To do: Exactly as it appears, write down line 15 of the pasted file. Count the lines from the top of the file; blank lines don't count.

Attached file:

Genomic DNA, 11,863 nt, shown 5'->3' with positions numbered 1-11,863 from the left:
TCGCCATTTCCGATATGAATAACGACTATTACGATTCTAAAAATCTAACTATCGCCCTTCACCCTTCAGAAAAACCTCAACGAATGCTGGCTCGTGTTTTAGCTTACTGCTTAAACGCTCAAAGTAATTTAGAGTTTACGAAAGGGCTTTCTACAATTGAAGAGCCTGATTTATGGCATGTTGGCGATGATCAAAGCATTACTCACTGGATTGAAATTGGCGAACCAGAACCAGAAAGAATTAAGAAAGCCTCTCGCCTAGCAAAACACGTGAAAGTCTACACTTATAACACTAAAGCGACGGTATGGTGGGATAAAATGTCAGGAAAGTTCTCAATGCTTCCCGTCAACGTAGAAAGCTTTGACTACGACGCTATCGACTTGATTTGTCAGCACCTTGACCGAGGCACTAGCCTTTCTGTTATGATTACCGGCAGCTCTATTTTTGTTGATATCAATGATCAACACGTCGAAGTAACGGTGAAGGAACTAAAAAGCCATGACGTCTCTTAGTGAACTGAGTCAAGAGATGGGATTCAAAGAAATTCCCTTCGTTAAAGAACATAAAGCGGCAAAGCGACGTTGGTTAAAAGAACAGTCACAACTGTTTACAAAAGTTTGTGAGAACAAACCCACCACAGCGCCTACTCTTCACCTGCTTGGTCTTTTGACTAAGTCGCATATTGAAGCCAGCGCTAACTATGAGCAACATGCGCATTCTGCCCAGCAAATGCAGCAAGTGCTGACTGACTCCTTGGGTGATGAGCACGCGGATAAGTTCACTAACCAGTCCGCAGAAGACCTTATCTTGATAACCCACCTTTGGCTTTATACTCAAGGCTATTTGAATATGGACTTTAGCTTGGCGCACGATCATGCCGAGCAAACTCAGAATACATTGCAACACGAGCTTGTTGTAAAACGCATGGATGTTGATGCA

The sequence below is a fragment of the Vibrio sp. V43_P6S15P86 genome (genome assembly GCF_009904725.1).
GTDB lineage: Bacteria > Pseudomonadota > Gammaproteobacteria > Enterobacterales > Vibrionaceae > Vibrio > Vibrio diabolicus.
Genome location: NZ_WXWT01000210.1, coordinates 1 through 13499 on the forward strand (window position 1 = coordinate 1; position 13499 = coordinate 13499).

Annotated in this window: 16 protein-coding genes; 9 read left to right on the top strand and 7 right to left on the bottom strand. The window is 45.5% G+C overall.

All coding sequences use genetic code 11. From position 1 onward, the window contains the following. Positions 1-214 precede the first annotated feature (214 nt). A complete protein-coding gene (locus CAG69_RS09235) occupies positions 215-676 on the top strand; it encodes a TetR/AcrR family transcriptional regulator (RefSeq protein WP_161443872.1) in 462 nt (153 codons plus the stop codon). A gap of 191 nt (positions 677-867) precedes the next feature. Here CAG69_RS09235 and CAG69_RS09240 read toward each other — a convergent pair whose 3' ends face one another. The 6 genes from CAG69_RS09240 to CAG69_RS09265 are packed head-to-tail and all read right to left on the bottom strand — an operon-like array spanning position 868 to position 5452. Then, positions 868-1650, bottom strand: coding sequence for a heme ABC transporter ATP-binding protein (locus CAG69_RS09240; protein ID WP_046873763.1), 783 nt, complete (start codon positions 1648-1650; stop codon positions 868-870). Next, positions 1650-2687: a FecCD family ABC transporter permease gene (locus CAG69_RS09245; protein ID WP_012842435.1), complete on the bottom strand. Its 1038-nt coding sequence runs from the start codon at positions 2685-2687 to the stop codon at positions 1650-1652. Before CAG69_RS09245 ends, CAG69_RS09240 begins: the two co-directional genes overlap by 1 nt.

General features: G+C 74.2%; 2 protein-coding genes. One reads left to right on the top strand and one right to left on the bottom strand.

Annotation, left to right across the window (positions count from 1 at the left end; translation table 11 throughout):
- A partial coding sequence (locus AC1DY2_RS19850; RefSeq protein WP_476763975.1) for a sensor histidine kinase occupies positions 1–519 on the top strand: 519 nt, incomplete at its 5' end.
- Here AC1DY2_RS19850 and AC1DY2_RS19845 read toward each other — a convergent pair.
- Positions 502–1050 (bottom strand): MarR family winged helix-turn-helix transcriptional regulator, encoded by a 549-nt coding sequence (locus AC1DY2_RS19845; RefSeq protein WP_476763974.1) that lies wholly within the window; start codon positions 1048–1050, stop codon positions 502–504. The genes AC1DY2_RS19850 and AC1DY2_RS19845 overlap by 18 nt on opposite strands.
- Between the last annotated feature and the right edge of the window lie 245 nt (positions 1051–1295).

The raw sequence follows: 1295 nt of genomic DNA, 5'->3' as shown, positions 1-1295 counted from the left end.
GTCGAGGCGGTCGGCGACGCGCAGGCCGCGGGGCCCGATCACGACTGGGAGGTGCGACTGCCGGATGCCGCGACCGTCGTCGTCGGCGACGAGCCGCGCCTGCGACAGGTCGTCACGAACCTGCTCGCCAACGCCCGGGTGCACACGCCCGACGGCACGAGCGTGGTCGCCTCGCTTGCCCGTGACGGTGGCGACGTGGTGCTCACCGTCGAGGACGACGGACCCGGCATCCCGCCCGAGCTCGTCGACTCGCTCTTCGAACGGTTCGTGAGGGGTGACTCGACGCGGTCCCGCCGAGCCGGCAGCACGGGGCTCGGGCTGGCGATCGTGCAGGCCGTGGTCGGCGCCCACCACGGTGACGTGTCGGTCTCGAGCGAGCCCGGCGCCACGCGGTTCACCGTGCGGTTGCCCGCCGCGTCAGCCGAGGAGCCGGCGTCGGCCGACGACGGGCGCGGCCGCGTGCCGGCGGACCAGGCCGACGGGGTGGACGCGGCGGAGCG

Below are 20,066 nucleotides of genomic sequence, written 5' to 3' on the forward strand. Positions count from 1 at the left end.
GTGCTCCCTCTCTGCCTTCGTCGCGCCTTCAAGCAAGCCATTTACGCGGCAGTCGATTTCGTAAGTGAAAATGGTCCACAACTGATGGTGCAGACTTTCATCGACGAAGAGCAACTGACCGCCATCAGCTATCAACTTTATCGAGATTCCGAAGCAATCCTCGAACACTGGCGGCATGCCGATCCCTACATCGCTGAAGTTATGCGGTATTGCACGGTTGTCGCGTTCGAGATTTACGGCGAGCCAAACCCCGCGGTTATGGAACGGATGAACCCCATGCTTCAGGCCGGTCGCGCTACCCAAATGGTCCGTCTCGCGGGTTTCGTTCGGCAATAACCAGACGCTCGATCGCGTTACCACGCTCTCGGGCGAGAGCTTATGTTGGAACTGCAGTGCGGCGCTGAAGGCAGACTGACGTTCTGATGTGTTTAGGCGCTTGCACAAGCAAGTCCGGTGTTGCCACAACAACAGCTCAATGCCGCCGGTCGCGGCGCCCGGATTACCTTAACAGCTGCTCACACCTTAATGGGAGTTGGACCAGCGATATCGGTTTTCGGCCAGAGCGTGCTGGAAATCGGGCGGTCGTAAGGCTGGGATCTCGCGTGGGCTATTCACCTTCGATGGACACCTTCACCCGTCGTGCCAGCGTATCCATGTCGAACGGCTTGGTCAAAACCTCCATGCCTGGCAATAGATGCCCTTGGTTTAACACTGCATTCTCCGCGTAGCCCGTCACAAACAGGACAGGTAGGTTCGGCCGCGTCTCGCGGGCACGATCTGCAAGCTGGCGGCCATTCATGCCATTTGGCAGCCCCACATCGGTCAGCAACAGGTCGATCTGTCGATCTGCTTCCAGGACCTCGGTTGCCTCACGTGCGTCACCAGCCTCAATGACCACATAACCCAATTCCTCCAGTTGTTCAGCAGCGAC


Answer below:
GTCGAGGCGGTCGGCGACGCGCAGGCCGCGGGGCCCGATCACGACTGGGAGGTGCGACTGCCGGATGCCGCGACCGTCGTCGTCGGCGACGAGCCGCGCCTGCGACAGGTCGTCACGAACCTGCTCGCCAACGCCCGGGTGCACACGCCCGACGGCACGAGCGTGGTCGCCTCGCTTGCCCGTGACGGTGGCGACGTGGTGCTCACCGTCGAGGACGACGGACCCGGCATCCCGCCCGAGCTCGTCGACTCGCTCTTCGAACGGTTCGTGAGGGGTGACTCGACGCGGTCCCGCCGAGCCGGCAGCACGGGGCTCGGGCTGGCGATCGTGCAGGCCGTGGTCGGCGCCCACCACGGTGACGTGTCGGTCTCGAGCGAGCCCGGCGCCACGCGGTTCACCGTGCGGTTGCCCGCCGCGTCAGCCGAGGAGCCGGCGTCGGCCGACGACGGGCGCGGCCGCGTGCCGGCGGACCAGGCCGACGGGGTGGACGCGGCGGAGCG